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Go Light on the Pizza

Aaron Lazar and Katie Clarke, The Light in the Piazza, 2006Live from Lincoln Center, for its once-a-year "high cultural programming" on PBS, brought us a recent American musical last night, Lincoln Center Theater's The Light in the Piazza, a collaboration between Adam Guettel (music and lyrics) and Craig Lucas (book). You may remember the movie made from the same book (a 1960 novella by Elizabeth Spencer) in the 1960s: Olivia de Havilland is escorting her retarded daughter (60s sex kitten Yvette Mimieux) through Italy, where she falls in love with a simple-minded Italian boy (the young George Hamilton). It has not yet been released on DVD as far as I know.

The musical version reminded me of all the qualities that I dislike in musicals: the mediocre singers who hobble along with amplification, the hackneyed jokes, the faded musical clichés. Incredibly, this musical not only confirmed my antipathy for the entire genre but even annoyed me further. One of its conceits is that most of its action occurs in Florence, so the Italian characters sing and speak principally in Italian -- poorly, for the most part. The script reads well on paper to my ear, but native Italian speakers may find false notes in the words themselves.

Victoria Clark in The Light in the Piazza, photo by Joan MarcusFor the performance to sound authentic, however, the director should have cast Italian actors. It sounds mostly fake. Chris Sarandon (the Italian father, Signor Naccarelli) sounds like an American tourist reading from an Italian phrase book -- in the intermission feature, he admits that his "Italian is non-existent." Patti Cohenour (Signora Naccarelli) was no better but mercifully had fewer Italian lines to speak. Sarah Uriarte Berry (the Italian sister-in-law Franca Naccarelli) claimed that she was "channeling" her Spanish (Basque) grandmother, changing the accent to make it "more Italian." It didn't work: I thought she was channeling Rita Moreno in West Side Story. Michael Berresse (Giuseppe Naccarelli) and Aaron Lazar (Fabrizio Naccarelli) were better.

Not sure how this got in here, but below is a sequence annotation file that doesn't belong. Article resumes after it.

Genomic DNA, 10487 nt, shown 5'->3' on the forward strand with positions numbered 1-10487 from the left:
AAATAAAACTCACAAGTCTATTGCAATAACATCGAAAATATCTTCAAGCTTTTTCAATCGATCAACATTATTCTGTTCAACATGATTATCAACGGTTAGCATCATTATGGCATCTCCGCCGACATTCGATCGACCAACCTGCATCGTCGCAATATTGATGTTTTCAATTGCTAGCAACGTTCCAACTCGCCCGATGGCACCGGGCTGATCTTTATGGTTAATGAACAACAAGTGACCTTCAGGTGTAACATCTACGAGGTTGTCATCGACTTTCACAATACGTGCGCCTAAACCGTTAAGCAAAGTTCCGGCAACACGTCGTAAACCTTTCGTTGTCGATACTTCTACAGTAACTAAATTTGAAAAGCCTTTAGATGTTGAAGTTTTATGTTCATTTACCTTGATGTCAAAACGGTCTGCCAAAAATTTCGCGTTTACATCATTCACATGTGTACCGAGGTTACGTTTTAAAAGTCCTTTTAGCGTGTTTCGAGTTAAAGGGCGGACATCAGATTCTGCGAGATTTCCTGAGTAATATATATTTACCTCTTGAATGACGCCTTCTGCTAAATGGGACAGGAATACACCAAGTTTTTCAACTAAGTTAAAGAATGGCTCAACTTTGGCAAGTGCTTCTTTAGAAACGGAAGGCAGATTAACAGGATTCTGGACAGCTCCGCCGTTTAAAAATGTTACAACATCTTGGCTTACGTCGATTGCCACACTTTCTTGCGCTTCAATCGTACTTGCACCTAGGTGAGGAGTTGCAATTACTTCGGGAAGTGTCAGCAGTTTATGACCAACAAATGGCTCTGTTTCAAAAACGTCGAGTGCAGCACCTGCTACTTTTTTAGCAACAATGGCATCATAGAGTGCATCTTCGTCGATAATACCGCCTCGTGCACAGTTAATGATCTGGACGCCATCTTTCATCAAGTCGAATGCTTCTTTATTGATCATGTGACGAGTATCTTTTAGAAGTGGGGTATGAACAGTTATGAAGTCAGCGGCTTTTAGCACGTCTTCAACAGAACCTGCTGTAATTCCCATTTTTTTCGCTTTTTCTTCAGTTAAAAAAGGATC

The story is a nice story, and the book (by Craig Lucas, with lyrics by the composer, Adam Guettel) is charming in a Broadway kind of way. At least, as Michael Feingold observed in his Village Voice review (Passione All'Americana, April 19, 2005) -- two parts negative, one part positive -- of the first run last year, this is a musical about human characters, rather than about stage effects or plot gimmicks. I found the music equally innocuous, heavy-handed in its borrowing from Gershwin. Isn't that a phrase ("to my heart he carries the key") from Someone to Watch over Me that we hear at the moment young Clara (Katie Clarke, one of those Disney music theater sopranos) and Fabrizio meet in the Piazza della Signoria, as her hat flies away in the wind and he catches it? The set is supposed to look like that famous square in Florence, and they meet on the site where Savonarola was executed.

The instincts of Broadway composers are so unoperatic in many ways. When Clara's mother finally explains the childhood brain injury that caused her daughter's problems (near the end of the first act), it is a moment that seems to call out for a dramatic aria. In The Light in the Piazza, Victoria Clark (Margaret Johnson), who was very good, speaks the words, somewhat matter-of-factly, followed by a joke. In general, the singing meets the lower standards set by Broadway audiences, problems of intonation, weakness, nasality generally being overlooked. Sometimes, it exceeds those standards, but not very often. It is what it is.

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